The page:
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- High rates can make loans much more expensive, especially if you opt for a longer term to keep monthly payments low.
- Larger loans can be difficult to handle — or qualify for — if you don't have the income to cover payments.
- Origination fees, early payoff fees and late fees can quickly add to the total cost of a personal loan.
- Only borrow what you need and focus on making payments to keep costs down and your credit score intact.
Just as with any financial endeavor, there is risk associated with taking out a personal loan. As a borrower, it is important to be cautious of the amount of money you are taking out alongside your ability to pay it off. This is especially true while interest rates sit at higher-than-usual levels as the Federal Reserve continues to raise its base rate.
How does a personal loan work?
You receive a loan in the form of a lump sum. You then pay back the loan at a fixed or variable interest rate over a set period, usually two to five years.
5 risks of taking out a personal loan
Consider the most common risks of taking out a personal loan and, more importantly, how to mitigate them.
1. Signing off on a steep APR
Interest rates vary between lenders and depend largely on your financial situation. Just qualifying for a personal loan does not make it a financially sound choice.
Interest rates are based primarily on your credit score. The lower your credit score is, the higher your interest rate will be. Average rates can be as low as 10.73 percent for borrowers with an excellent credit score or as steep as 32 percent for borrowers with poor credit.
- How to mitigate risk: Compare rates and look for lenders that consider other aspects of your finances, such as your education or employment history.
2. Taking out too large of a loan
While it can be tempting to take out a large loan, be careful not to borrow too much. The larger the personal loan, the higher your interest rate will likely be. Along with this, a larger loan means longer repayment periods. With a longer repayment period, you will be stuck with more interest built up across the life of the loan.
- How to mitigate risk: Use a personal loan calculator to determine how interest can grow over the life of your loan and only borrow what you need.
3. Damaging your credit
Any missed payments will result in delinquency, which could damage your credit score. Since your credit score serves as a pillar in all aspects of your financial DNA, it is important to keep it in check.
Also be sure not to apply for too many credit accounts at once. Each time you apply, you will likely undergo a hard credit pull, which can negatively affect your score.
- How to mitigate risk: Set up automatic payments for your loan to ensure you never miss a monthly payment. If you are comparing rates, apply for prequalification to avoid a hard credit pull.
4. Getting stuck with fees
A loan may seem perfect if it has a competitive interest rate and strong terms, but be sure to read the fine print to avoid hefty fees. Many lenders charge fees for the origination of the loan and some even charge extra for paying off your loan earlier than expected.
- How to mitigate risk: Not all lenders disclose expected fees before you apply. Be on the lookout for them and ask about additional fees before submitting your application.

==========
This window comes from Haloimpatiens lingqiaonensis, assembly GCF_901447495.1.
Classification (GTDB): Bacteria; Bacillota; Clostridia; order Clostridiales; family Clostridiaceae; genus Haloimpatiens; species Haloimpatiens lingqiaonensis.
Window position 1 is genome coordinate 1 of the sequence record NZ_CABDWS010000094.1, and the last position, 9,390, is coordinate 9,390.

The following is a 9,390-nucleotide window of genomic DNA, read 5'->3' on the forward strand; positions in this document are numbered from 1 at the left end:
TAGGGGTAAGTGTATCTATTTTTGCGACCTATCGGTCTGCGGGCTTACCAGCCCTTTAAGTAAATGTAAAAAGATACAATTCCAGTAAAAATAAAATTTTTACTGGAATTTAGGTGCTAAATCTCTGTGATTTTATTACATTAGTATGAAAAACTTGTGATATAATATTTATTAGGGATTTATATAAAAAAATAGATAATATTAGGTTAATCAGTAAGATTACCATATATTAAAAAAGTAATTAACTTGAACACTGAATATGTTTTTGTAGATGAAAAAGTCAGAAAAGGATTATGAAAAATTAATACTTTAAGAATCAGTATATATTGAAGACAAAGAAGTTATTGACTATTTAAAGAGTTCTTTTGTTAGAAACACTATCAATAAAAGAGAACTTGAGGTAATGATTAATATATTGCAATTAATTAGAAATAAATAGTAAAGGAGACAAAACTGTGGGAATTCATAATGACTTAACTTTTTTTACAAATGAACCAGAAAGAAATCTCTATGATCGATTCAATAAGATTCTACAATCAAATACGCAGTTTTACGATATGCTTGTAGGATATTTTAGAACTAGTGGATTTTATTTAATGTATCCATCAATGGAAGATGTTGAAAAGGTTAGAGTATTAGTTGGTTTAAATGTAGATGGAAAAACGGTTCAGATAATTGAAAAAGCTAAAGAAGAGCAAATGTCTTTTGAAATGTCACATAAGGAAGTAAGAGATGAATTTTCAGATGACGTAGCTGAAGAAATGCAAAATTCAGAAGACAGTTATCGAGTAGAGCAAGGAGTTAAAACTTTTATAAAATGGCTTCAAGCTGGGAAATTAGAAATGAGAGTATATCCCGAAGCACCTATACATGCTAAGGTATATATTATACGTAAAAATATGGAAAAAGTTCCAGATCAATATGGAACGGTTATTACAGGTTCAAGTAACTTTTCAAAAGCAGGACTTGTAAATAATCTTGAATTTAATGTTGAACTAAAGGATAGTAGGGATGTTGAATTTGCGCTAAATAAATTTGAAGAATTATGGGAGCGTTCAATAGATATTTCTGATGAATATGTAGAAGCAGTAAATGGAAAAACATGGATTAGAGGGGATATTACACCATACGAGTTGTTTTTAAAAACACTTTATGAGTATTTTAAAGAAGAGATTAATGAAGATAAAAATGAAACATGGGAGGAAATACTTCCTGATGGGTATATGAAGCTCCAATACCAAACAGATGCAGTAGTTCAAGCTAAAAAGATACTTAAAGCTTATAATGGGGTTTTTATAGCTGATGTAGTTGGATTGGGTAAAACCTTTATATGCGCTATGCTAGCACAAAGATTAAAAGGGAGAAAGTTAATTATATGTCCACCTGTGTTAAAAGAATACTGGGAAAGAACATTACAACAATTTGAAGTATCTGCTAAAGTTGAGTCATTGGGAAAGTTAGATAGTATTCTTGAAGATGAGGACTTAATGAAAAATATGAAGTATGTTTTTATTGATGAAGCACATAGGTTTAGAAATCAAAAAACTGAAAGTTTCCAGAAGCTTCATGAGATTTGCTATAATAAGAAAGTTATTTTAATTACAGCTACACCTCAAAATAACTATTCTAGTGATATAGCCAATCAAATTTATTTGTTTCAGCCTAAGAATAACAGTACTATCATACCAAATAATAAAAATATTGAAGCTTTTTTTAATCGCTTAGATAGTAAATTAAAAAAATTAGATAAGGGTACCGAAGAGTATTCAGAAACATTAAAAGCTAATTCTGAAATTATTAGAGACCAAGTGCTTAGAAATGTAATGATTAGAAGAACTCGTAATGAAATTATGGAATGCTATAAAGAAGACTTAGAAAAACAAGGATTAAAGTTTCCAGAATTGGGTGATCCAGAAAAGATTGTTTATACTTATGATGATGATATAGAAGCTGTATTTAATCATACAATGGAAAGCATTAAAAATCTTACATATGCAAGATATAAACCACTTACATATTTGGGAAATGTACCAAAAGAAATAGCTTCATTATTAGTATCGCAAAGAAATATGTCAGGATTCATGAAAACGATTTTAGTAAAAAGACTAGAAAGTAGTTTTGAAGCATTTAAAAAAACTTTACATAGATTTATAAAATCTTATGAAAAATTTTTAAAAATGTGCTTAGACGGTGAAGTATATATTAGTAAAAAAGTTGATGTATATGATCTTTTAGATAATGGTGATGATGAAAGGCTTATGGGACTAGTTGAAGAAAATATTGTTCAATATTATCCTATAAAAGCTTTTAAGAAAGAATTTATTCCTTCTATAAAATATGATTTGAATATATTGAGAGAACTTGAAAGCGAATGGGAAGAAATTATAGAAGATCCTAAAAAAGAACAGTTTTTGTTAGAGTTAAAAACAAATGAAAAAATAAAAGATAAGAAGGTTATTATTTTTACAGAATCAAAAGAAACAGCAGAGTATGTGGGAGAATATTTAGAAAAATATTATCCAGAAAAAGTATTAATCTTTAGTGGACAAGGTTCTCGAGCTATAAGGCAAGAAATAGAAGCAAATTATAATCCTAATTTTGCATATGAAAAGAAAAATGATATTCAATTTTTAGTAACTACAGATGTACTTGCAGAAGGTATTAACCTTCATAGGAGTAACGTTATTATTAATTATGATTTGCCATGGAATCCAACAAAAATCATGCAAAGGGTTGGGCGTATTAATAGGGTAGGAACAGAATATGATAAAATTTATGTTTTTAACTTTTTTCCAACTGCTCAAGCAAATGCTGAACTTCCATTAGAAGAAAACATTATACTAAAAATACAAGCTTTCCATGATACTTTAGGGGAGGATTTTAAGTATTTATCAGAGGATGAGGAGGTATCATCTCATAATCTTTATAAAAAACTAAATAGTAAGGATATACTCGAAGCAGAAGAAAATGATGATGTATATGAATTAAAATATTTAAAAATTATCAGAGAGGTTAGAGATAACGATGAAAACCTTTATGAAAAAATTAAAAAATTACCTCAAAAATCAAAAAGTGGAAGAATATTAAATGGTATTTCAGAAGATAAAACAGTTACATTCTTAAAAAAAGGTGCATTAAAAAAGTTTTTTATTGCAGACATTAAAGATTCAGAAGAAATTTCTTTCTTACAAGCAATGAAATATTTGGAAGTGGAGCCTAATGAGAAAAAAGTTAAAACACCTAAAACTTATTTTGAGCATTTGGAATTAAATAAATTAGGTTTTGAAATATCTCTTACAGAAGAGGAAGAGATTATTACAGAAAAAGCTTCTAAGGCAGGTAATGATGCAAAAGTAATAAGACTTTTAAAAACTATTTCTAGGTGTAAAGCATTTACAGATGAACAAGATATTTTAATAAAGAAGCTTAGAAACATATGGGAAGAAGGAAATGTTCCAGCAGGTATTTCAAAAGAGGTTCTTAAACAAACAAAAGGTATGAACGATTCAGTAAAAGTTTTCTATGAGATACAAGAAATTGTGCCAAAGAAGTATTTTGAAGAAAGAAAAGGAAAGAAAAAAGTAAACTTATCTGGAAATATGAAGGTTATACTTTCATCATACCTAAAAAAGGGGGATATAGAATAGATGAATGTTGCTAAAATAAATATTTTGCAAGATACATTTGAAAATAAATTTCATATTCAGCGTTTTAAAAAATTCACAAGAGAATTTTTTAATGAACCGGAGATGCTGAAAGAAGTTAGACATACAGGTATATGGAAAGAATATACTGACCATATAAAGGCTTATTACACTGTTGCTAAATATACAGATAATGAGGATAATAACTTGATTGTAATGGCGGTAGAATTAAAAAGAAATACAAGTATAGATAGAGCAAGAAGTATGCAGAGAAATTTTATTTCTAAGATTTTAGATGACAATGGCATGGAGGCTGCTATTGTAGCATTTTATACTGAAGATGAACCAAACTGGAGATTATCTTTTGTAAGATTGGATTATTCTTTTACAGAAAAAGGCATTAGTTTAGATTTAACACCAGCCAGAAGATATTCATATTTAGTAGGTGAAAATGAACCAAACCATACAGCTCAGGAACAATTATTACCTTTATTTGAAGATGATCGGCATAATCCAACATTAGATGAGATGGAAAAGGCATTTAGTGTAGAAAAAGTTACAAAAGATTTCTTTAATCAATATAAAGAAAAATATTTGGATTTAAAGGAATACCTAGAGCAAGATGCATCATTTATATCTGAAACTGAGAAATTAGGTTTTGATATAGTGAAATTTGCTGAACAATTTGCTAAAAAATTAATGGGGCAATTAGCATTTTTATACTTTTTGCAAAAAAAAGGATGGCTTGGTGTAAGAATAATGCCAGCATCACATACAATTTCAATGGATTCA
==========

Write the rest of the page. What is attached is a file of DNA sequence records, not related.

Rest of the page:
5. Falling into a debt spiral
Borrowing money from any source is putting yourself at risk of a debt spiral if you don’t have a plan. This is especially important to consider when taking out a personal loan for debt consolidation. Be sure that you are not entering a losing game by freeing up credit cards just to run them up again.
- How to mitigate risk: Only agree to personal loan terms that you can truly afford so you do not end up building more debt. Also avoid using other open forms of credit while you pay back your debt.
How to use a personal loan responsibly
While there are a significant number of risks associated with borrowing any type of loan, there are ways to be responsible with the money you borrow. Provided you do your research, apply with reputable lenders and stick to a budget, you should be able to find a loan that fits your needs.
- Apply for what you need. Even if you can afford the monthly payment on a large loan, only borrow the minimum amount you need. This way, you don’t pay additional interest on money you could have done without.
- Check fees first. Origination fees, prepayment penalties and late fees can add up. Confirm the exact amount you will be expected to pay, and make your payments on time to avoid additional fees.
- Compare at least three lenders. Most lenders — including large banks — allow you to prequalify for personal loans. This allows you to check your rate without harming your credit score.
- Develop a budget. Similar to only borrowing what you need, have a budget in place to ensure you can consistently repay your loan. Additionally, be willing to reach out to your lender if there are any changes to your finances.
You should also have a specific purpose in mind when hunting for a personal loan. While a vacation can be expensive, it is not the most responsible reason to borrow. Home improvements, large bills and other unavoidable expenses are better ways to avoid overspending or borrowing what you can’t afford.
Approach the personal loan process with skill and forethought. Take the time to compare a variety of lenders, ranging from credit unions, banks, finance companies or lender networks. Work on your budget, calculate costs and take the time to improve your credit score before you start submitting applications. Once you know the more common risks, you will be able to choose a personal loan that fits your needs and limits your chance of default.